Federal Court Strikes Down FTC’s National Do-not-call List, Allows Other Telemarketer Regulations

Several groups representing telemarketing firms sued the Federal Trade Commission (FTC) in the District Court for the Western District of Oklahoma. The suit challenges the FTC’s legal authority to enforce three measures the FTC promulgated under its Telemarketing Sales Rule (TSR):
1) establishing a national do-not-call registry
2) prohibiting telemarketing calls where the person receiving the call is not connected to a representative within two seconds of the person’s completed greeting
3) requiring telemarketers to obtain an audio recording of a person providing the last four digits of the account number to be charged and express agreement to be charged before actually charging a pre-acquired account

The court granted the plaintiffs’ motion in part and enjoined the FTC from enforcing the do-not-call measure. The court granted the FTC’s cross-motion for summary judgment in the matters of the regulation of abandoned calls and using pre-acquired account information, allowing them to enforce the regulations.

The Telemarketing and Consumer Fraud and Abuse Prevention Act (TCFAP) directed the FTC to create rules to prevent deceptive and abusive telemarketing practices. The FTC asserted that it had established all measures in the TSR under authority granted in the TCFAP.

First, the plaintiffs claimed that the FTC did not have the authority to promulgate a national do-not-call registry. Congress had previously authorized the Federal Communications Commission (FCC) to create such a registry under the Telephone Consumer Privacy Act (TCPA). Therefore, the telemarketing representatives argued, the TCFAP could not implicitly grant the same authority to the FTC. The FTC argued that because any call to a number on such a list would be abusive under the TCFAP, regulating such activity was authorized, rendering the overlapping jurisdiction of the FCC and FTC acceptable. The court reasoned that absent specific and clear instructions from Congress, two agencies could not have the authority to regulate the same areas of the economy, and since Congress had specifically given the authority to the FCC, it had not given that same authority to the FTC.

The plaintiffs then argued that the FTC’s attempt to place restrictions on abandoned calls conflicted with the FCC’s authority to regulate automated dialing systems (the use of which results in the abandoned calls), which had been granted by Congress under the TCPA. The FTC argued that the abandoned calls qualified as “coercive or abusive” telemarketing acts, and so the regulation of these acts was directly authorized under the TCFAP. The court held that the FCC’s ability to regulate the dialing machines did not conflict with the FTC’s ability to regulate the calling practices which involved their use.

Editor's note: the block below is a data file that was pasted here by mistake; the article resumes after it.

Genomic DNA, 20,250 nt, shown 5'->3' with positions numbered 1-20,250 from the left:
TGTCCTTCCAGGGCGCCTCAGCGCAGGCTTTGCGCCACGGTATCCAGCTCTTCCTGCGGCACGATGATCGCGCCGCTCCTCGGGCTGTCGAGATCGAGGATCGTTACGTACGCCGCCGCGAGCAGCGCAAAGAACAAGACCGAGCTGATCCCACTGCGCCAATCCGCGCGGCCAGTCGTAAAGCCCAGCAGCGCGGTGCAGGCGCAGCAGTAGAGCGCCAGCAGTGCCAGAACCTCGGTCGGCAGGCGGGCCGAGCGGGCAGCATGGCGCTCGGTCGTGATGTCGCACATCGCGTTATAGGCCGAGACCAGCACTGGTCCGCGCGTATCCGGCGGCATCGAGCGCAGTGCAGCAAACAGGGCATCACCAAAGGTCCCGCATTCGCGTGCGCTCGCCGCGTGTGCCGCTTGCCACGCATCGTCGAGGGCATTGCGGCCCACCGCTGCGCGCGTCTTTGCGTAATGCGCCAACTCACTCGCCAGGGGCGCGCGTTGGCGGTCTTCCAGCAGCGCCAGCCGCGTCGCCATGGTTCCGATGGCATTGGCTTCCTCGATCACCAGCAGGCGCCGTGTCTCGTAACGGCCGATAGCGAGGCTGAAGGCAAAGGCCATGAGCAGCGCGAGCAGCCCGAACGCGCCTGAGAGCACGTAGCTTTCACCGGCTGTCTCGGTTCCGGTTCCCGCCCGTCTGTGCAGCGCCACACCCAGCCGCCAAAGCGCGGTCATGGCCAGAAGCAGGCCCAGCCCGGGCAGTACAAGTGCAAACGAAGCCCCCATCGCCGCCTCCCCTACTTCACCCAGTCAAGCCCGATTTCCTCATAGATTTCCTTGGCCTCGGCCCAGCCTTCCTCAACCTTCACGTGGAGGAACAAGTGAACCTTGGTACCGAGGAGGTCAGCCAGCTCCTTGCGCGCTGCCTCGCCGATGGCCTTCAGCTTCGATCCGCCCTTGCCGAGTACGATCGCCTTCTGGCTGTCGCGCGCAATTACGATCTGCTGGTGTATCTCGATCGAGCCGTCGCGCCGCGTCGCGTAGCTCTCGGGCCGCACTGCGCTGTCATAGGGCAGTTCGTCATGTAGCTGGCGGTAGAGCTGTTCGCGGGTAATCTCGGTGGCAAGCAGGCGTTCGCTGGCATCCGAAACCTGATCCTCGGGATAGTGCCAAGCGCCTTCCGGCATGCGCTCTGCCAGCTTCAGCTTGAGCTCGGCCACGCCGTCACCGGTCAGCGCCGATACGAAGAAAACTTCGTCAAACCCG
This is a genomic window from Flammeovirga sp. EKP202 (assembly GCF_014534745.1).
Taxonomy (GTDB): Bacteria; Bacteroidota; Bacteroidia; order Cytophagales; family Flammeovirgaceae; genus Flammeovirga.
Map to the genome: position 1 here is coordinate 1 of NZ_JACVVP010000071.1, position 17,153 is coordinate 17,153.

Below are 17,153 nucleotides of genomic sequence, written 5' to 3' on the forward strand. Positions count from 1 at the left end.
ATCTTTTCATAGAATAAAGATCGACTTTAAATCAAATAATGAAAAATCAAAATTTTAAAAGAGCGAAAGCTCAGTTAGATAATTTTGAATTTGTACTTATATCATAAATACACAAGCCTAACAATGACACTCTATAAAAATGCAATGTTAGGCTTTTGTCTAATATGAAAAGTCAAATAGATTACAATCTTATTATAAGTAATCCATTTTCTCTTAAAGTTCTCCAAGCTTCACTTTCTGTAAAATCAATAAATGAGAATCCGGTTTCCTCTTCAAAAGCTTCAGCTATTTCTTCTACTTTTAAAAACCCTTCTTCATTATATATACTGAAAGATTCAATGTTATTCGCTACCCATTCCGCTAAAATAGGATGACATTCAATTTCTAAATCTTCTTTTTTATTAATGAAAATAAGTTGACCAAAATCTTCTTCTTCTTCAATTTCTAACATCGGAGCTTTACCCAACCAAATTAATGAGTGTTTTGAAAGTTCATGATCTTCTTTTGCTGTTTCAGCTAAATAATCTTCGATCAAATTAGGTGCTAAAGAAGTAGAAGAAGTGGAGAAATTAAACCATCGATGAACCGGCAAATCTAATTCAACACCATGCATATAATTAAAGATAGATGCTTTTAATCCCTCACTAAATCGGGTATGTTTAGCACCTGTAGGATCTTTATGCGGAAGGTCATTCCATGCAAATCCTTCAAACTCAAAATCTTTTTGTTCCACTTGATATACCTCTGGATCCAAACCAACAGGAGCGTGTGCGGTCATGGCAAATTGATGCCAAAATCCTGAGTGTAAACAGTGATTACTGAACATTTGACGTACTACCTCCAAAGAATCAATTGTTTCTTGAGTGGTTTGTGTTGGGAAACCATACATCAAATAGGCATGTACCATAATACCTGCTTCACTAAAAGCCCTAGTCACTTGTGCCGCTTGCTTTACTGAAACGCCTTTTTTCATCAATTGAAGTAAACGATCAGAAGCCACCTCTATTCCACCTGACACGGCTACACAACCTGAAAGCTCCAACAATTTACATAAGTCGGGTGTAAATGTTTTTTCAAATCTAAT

Finally, the plaintiffs claimed that the FTC’s restrictions on using pre-acquired account information was an invalid regulation of unfair business practices because the FTC had not followed the statutorily-imposed process for declaring such a practice to be “unfair” before regulating it. In addition, they argued that the changes between the proposed regulation and the final regulation were so large that telemarketers were not given a sufficient chance to comment on the regulation before it was passed. The FTC argued that they were not classifying the current practices as “unfair”, but regulating a telemarketing practice defined as “abusive” under TCFAP. They also argued that the changes made to the statute after the comment period still addressed the original issues, and so the final version was similar enough that another comment period was unnecessary. The court accepted the FTC’s position that, in addition to the acts actually being “unfair”, the FTC’s qualification of the telemarketing practice as “abusive” under the TCFAP was sufficient to allow regulation. In addition, since the final version of the regulation was a “logical outgrowth” of the original, no additional comment period was necessary.

Immediately after this decision, Congress passed a law explicitly granting the FTC the authority to create the do-not-call registry. However, the United States District Court for the District of Colorado held that the do-not-call registry violates the First Amendment of the U.S. Constitution by differentiating between speech by commercial and charitable telemarketers, and again enjoined the FTC from enforcing the registry. Since then, the FCC has announced that it would start enforcing the do-not-call list, as it is not bound by the Colorado decision regarding the FTC.

2003 U.S. Dist. LEXIS 16650.

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